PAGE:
The recently released SAT exam results reflect a decline in both math and reading scores across the nation, but the declines were remarkably worse in Texas, where math scores dropped nine points to an average of 486 and reading scores fell six points to an average of 470. In both cases, these represent the worst performance in over twenty years. Many educators and other observers want to attribute the decline to the steady increase in the number of students taking the exam, particularly noting the increase in minority students who generally perform worse than their white counterparts. But I have another take on it.
In 2009, after almost twenty years of steady progress in raising public education standards, enhancing accountability systems, and increasing the expectations of both students and educators, Texas finally put in place for the first time a rigorous system of accountability and assessments that, when fully implemented, would make postsecondary (college and career) readiness the organizing principle of the PreK-12 education system. This achievement was the result of very hard work and continuity of purpose on the part of educators, business leaders, and public policymakers. And along the way, based on the results of National Assessment of Educational Progress (NAEP) assessments, Texas was making good progress in advancing the scores of all students and, in particular, closing the achievement gap between whites and minority groups. So what happened?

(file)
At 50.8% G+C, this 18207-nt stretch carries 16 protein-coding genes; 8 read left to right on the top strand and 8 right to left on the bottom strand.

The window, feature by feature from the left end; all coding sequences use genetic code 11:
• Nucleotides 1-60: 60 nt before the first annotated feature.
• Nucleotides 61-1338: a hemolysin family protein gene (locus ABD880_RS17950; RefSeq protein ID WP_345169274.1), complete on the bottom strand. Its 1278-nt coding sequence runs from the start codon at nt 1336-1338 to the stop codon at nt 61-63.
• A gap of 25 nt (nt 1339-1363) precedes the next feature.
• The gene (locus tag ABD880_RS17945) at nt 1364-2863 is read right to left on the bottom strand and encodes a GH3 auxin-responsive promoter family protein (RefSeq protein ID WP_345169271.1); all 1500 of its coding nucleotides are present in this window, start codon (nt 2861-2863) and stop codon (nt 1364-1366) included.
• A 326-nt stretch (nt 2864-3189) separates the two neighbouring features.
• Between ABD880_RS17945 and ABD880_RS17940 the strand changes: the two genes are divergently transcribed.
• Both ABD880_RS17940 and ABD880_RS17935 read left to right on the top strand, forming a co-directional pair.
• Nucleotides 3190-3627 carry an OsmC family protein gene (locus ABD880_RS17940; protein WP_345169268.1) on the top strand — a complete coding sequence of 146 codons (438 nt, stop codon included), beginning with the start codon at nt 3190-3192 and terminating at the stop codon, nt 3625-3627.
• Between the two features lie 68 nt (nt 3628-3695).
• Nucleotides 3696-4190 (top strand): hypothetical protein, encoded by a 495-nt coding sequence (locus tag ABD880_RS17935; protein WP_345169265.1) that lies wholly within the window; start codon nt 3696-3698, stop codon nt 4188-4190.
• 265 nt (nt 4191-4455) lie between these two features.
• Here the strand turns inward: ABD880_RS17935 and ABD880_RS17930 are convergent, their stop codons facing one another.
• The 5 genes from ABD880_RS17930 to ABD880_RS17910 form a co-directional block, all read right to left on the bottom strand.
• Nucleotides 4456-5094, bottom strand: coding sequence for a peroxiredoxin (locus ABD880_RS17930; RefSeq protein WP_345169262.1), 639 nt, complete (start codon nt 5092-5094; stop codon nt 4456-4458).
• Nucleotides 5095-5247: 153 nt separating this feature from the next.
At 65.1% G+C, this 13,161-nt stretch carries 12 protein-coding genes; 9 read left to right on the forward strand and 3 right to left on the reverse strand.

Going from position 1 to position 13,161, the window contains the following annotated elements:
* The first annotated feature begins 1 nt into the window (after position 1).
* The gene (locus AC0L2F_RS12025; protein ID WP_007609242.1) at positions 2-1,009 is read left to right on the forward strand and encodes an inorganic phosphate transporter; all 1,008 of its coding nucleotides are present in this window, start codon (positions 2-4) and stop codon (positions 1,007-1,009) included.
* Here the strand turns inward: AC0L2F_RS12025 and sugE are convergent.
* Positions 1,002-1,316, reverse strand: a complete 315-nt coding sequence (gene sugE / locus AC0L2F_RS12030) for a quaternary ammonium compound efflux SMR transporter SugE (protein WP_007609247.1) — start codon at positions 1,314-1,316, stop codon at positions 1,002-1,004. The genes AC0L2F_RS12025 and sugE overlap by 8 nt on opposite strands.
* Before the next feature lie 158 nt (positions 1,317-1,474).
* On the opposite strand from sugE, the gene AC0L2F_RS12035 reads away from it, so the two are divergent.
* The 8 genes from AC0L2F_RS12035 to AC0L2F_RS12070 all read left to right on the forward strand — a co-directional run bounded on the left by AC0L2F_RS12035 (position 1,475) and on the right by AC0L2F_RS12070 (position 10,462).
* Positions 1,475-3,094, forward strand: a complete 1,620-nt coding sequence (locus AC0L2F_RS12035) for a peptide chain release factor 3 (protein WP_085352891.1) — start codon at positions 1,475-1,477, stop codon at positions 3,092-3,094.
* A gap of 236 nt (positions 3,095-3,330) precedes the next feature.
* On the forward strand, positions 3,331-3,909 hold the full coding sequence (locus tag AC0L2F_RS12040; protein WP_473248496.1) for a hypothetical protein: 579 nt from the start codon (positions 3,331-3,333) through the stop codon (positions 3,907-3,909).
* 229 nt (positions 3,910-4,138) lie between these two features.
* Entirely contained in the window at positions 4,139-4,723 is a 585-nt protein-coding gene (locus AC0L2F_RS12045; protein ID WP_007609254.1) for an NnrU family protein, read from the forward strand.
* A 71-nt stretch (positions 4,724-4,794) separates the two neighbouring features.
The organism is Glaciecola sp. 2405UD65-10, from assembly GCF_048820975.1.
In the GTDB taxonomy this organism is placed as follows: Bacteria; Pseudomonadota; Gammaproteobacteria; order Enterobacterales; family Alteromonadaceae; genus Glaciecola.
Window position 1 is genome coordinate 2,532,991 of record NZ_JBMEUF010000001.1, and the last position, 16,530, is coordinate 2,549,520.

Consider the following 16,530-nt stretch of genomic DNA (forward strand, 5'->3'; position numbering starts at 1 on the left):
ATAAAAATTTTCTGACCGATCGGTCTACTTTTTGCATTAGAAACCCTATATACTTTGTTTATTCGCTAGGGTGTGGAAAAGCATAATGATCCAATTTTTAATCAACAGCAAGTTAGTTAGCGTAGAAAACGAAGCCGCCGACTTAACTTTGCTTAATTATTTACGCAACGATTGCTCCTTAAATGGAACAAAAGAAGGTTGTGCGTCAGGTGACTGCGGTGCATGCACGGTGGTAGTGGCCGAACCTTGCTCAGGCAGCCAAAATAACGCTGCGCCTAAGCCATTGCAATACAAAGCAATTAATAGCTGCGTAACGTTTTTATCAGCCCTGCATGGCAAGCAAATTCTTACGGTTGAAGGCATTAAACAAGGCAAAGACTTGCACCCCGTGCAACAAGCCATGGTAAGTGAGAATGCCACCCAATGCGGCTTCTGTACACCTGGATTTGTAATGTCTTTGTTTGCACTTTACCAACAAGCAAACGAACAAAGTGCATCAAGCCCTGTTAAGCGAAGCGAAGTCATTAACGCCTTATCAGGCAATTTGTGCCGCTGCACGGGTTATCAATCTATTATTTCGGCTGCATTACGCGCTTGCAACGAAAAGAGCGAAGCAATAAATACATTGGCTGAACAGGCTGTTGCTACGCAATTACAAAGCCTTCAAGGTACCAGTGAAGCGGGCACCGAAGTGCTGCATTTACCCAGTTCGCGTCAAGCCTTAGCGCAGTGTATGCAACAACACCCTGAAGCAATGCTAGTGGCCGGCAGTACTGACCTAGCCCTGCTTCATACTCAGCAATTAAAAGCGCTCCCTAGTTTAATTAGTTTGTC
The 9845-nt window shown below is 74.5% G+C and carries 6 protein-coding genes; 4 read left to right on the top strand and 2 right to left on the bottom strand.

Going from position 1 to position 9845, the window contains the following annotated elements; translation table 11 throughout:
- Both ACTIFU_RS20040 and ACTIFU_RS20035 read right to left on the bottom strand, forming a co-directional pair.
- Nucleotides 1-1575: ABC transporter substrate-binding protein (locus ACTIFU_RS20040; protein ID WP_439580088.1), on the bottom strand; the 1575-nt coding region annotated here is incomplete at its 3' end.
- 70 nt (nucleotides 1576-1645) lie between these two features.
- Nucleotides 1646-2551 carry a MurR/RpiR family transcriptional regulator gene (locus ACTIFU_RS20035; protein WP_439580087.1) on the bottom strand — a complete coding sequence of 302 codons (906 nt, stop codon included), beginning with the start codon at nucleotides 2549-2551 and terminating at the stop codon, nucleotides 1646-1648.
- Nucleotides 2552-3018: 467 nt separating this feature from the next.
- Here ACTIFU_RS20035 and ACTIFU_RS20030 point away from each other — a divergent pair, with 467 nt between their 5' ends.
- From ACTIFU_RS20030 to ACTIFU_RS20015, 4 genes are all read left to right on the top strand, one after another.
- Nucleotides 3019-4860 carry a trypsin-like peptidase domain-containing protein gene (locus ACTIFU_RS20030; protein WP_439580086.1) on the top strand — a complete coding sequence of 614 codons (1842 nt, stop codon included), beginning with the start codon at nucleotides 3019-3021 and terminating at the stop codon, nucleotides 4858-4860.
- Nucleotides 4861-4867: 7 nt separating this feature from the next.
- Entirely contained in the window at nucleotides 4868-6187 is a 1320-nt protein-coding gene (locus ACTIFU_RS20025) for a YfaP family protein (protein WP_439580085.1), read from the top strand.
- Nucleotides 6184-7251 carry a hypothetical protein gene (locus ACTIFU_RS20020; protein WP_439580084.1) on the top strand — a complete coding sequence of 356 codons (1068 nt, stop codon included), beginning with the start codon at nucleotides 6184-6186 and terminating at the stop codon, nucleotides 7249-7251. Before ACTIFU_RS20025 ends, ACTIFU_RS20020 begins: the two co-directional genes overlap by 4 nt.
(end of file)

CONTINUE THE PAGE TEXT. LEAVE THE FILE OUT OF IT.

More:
Beginning almost immediately, this accountability system, which had been rated by national organizations as the best in the country, came under relentless attack by a firestorm of misguided opposition to standardized and so-called “high stakes” testing that by the end of the legislative session in 2013 had virtually gutted the system. The result has been a lowering of expectations, relaxation of accountability, and dilution of rigor in the curriculum. And I believe that this, more than any other factor, is producing the disheartening decline in the achievement of our kids as reflected in the SAT scores released this week as well as recent trends in the Texas NAEP scores.
We have a major challenge ahead of us to reverse these policy mistakes and I hope that this can be a “wake up” call for the need to rebuild the leadership consensus that once made Texas the national leader in education reform.